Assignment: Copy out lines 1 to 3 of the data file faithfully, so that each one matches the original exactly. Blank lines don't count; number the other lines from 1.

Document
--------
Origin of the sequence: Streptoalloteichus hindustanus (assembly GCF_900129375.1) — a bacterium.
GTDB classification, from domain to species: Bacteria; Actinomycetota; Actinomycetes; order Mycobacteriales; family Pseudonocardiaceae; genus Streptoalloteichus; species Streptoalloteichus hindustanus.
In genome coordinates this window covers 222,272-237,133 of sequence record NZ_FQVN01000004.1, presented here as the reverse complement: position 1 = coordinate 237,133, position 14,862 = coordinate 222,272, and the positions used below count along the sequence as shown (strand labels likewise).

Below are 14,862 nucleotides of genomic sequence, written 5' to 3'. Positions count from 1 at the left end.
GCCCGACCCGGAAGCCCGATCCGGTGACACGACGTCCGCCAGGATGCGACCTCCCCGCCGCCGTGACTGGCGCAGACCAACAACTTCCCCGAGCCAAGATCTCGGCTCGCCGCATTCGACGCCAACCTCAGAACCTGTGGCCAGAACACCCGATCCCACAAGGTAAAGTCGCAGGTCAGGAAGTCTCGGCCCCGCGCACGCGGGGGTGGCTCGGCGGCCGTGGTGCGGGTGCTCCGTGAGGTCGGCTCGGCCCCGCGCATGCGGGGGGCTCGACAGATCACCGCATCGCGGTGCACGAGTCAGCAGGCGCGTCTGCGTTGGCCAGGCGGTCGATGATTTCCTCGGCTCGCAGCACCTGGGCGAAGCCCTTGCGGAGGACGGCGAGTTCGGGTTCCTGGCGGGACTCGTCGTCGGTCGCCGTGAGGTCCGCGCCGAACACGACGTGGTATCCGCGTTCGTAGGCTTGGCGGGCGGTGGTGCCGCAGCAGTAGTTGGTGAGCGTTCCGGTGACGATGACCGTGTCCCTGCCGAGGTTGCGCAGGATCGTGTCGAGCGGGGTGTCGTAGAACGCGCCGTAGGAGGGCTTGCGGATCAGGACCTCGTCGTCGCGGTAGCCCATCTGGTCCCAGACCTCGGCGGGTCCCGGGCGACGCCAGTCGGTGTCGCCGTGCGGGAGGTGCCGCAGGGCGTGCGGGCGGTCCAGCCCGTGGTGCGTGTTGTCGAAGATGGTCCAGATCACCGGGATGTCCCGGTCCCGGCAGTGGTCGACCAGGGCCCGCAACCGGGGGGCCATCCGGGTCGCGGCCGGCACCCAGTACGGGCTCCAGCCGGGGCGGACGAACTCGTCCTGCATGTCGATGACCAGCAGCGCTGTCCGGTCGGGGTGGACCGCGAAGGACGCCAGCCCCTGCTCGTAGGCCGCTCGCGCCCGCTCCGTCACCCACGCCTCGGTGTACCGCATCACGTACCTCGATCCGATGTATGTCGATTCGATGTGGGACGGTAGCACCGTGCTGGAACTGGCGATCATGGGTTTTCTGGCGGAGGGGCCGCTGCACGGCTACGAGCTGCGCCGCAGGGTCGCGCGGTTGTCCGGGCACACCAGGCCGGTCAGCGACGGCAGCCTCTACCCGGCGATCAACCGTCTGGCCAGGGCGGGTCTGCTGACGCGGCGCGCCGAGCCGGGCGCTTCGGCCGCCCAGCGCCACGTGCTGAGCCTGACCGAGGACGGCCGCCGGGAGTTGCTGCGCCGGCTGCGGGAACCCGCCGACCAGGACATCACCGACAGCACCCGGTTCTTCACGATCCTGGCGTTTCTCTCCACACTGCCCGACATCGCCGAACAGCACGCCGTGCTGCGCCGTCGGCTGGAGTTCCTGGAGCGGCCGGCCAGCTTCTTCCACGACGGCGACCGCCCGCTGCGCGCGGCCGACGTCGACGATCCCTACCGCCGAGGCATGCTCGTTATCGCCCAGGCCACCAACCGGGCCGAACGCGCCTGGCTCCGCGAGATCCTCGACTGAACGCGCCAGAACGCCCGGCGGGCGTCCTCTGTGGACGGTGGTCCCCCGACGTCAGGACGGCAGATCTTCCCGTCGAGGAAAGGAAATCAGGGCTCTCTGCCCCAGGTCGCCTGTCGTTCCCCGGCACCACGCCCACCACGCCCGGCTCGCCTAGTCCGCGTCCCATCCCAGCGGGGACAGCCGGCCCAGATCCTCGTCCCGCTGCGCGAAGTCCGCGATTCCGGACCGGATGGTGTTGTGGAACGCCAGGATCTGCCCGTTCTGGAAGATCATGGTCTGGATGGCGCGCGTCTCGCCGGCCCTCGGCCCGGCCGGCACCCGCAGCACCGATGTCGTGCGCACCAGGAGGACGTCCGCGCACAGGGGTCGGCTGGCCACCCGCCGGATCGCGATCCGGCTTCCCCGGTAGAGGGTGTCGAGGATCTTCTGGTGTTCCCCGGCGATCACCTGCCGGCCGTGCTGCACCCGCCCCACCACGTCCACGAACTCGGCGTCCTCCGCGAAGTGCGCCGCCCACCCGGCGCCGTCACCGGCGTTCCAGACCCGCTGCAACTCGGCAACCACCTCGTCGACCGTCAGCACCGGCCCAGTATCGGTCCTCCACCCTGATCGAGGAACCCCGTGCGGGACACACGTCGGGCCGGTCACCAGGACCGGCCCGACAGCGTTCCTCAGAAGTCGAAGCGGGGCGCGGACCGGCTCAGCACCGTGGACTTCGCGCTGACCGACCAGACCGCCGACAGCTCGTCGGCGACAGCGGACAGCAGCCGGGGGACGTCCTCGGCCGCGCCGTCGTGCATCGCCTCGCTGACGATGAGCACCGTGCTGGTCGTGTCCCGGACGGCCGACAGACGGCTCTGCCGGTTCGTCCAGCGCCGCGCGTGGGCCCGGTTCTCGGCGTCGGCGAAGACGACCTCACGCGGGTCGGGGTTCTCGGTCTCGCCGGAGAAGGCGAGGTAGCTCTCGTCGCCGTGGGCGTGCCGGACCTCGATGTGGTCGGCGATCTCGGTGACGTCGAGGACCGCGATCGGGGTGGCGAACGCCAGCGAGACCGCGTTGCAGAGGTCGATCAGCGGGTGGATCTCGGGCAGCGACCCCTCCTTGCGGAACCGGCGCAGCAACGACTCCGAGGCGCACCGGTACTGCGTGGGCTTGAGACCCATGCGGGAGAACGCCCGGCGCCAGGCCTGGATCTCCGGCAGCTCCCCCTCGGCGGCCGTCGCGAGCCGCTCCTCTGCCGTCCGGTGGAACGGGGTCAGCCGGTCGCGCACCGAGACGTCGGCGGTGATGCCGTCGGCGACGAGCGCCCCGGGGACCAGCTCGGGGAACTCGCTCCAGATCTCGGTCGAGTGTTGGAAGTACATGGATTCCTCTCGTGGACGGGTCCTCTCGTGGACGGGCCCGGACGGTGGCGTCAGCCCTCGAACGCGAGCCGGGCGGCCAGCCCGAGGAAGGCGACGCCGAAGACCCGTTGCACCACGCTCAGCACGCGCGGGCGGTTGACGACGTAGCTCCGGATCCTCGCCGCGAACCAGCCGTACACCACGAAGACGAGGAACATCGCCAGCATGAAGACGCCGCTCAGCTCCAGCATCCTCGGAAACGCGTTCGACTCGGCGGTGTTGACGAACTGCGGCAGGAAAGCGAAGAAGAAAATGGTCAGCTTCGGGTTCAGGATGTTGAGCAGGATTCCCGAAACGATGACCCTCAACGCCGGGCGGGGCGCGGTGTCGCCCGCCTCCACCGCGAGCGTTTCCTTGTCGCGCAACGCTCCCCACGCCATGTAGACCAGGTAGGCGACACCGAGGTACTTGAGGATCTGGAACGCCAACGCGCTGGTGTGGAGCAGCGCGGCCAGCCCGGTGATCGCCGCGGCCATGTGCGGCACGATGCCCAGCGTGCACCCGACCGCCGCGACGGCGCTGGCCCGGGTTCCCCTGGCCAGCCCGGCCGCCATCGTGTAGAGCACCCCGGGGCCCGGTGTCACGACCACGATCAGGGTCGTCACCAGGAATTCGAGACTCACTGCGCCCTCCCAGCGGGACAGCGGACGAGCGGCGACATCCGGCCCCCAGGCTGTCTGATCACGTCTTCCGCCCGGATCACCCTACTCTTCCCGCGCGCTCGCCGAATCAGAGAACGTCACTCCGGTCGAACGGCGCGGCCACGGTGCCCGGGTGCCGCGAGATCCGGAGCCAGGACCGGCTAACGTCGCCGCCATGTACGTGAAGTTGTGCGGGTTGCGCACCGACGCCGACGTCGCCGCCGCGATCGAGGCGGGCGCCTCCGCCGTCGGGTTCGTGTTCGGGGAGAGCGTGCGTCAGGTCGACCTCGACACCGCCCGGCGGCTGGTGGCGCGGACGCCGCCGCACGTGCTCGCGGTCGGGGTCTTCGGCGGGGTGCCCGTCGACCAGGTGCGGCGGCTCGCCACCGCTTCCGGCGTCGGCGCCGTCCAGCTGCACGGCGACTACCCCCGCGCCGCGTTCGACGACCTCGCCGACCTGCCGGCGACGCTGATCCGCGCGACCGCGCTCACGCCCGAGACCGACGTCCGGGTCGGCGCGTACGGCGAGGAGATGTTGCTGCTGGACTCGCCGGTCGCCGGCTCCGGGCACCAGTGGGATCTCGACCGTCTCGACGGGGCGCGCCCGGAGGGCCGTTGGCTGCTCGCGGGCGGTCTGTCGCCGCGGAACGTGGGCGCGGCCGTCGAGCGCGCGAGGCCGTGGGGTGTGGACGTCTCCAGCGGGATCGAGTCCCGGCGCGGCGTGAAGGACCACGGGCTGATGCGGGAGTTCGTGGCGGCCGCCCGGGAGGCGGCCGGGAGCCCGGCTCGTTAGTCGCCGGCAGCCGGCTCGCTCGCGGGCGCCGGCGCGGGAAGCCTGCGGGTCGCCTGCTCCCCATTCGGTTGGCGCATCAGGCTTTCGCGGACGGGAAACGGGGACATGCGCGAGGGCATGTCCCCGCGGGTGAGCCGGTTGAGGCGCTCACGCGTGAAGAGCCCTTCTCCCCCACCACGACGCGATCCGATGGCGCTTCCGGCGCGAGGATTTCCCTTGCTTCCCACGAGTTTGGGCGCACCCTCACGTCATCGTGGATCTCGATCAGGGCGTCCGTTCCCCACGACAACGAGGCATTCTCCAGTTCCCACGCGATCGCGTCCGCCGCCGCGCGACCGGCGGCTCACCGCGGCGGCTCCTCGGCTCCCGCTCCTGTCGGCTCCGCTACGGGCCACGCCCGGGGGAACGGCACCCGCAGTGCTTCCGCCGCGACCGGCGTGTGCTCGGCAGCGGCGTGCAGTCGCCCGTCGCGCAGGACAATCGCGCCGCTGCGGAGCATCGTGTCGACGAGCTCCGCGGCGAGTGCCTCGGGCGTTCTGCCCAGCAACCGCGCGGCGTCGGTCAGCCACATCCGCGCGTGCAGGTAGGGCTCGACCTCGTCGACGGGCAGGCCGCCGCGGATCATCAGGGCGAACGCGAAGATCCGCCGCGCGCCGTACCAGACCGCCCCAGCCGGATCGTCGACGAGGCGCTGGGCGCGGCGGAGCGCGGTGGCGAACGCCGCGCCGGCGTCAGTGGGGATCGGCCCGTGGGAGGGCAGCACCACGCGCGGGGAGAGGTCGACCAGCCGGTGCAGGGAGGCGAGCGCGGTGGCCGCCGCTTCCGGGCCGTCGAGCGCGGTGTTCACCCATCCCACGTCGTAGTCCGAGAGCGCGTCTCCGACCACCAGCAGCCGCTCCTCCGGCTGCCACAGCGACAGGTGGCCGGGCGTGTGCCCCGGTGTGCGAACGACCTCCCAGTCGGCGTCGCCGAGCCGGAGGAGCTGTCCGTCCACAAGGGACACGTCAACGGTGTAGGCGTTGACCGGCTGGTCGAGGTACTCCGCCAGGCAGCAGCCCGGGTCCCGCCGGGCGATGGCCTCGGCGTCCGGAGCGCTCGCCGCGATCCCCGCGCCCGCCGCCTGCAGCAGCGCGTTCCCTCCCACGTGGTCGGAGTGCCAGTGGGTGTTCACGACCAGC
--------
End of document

Origin of the sequence: Streptoalloteichus hindustanus (assembly GCF_900129375.1) — a bacterium.
GTDB classification, from domain to species: Bacteria; Actinomycetota; Actinomycetes; order Mycobacteriales; family Pseudonocardiaceae; genus Streptoalloteichus; species Streptoalloteichus hindustanus.
In genome coordinates this window covers 222,272-237,133 of sequence record NZ_FQVN01000004.1, presented here as the reverse complement: position 1 = coordinate 237,133, position 14,862 = coordinate 222,272, and the positions used below count along the sequence as shown (strand labels likewise).